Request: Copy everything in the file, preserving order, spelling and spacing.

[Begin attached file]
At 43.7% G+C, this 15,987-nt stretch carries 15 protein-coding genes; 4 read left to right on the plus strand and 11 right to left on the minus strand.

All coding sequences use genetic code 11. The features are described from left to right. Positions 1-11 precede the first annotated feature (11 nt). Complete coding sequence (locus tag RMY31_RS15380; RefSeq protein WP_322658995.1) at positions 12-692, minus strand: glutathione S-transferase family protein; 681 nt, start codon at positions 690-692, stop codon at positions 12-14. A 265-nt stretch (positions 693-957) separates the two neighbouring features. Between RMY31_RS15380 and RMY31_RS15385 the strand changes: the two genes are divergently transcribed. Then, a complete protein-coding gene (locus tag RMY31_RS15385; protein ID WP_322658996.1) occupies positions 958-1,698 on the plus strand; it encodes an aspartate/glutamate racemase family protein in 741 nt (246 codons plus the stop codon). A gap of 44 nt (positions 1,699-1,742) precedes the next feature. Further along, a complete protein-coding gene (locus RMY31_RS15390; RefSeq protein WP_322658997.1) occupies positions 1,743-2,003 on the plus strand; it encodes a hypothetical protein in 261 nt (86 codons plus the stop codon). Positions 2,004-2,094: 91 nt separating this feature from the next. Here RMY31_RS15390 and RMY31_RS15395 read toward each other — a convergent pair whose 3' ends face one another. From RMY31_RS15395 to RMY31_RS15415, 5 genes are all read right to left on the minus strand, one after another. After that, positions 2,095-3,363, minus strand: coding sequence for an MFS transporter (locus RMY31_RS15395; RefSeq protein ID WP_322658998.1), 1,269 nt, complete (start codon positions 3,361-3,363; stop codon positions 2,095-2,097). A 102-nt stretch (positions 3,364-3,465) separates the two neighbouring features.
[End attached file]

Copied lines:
At 43.7% G+C, this 15,987-nt stretch carries 15 protein-coding genes; 4 read left to right on the plus strand and 11 right to left on the minus strand.

All coding sequences use genetic code 11. The features are described from left to right. Positions 1-11 precede the first annotated feature (11 nt). Complete coding sequence (locus tag RMY31_RS15380; RefSeq protein WP_322658995.1) at positions 12-692, minus strand: glutathione S-transferase family protein; 681 nt, start codon at positions 690-692, stop codon at positions 12-14. A 265-nt stretch (positions 693-957) separates the two neighbouring features. Between RMY31_RS15380 and RMY31_RS15385 the strand changes: the two genes are divergently transcribed. Then, a complete protein-coding gene (locus tag RMY31_RS15385; protein ID WP_322658996.1) occupies positions 958-1,698 on the plus strand; it encodes an aspartate/glutamate racemase family protein in 741 nt (246 codons plus the stop codon). A gap of 44 nt (positions 1,699-1,742) precedes the next feature. Further along, a complete protein-coding gene (locus RMY31_RS15390; RefSeq protein WP_322658997.1) occupies positions 1,743-2,003 on the plus strand; it encodes a hypothetical protein in 261 nt (86 codons plus the stop codon). Positions 2,004-2,094: 91 nt separating this feature from the next. Here RMY31_RS15390 and RMY31_RS15395 read toward each other — a convergent pair whose 3' ends face one another. From RMY31_RS15395 to RMY31_RS15415, 5 genes are all read right to left on the minus strand, one after another. After that, positions 2,095-3,363, minus strand: coding sequence for an MFS transporter (locus RMY31_RS15395; RefSeq protein ID WP_322658998.1), 1,269 nt, complete (start codon positions 3,361-3,363; stop codon positions 2,095-2,097). A 102-nt stretch (positions 3,364-3,465) separates the two neighbouring features.